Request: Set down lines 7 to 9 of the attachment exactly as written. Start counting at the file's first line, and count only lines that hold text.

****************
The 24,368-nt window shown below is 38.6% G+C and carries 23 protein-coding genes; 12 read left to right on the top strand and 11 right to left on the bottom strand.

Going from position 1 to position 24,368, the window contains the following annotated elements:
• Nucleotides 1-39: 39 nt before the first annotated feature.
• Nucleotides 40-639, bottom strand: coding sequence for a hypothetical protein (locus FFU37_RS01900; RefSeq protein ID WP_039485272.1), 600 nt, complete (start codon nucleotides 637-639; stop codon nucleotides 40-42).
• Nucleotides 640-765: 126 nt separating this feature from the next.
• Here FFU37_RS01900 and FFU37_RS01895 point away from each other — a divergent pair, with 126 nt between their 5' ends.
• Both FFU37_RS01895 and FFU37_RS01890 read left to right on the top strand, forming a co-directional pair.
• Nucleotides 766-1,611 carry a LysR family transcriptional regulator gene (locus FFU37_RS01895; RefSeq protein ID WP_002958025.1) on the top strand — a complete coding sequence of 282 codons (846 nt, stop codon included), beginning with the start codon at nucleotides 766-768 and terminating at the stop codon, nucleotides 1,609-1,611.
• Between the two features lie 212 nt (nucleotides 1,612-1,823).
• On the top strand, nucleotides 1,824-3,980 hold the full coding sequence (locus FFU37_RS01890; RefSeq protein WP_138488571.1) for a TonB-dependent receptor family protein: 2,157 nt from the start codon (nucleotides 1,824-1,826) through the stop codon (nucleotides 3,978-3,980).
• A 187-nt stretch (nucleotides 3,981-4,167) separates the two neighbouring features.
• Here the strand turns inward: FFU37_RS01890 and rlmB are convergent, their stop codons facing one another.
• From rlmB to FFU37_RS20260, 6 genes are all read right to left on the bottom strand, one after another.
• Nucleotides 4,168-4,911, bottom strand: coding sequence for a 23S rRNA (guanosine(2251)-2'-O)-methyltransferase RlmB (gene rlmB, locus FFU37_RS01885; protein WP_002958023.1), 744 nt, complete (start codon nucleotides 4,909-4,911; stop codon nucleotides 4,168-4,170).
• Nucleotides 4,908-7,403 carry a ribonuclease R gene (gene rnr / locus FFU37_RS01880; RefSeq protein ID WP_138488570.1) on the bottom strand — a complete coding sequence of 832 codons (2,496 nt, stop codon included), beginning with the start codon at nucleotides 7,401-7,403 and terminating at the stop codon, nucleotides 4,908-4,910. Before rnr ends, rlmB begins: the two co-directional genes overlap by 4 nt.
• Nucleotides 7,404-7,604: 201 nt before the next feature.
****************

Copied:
• Both FFU37_RS01895 and FFU37_RS01890 read left to right on the top strand, forming a co-directional pair.
• Nucleotides 766-1,611 carry a LysR family transcriptional regulator gene (locus FFU37_RS01895; RefSeq protein ID WP_002958025.1) on the top strand — a complete coding sequence of 282 codons (846 nt, stop codon included), beginning with the start codon at nucleotides 766-768 and terminating at the stop codon, nucleotides 1,609-1,611.
• Between the two features lie 212 nt (nucleotides 1,612-1,823).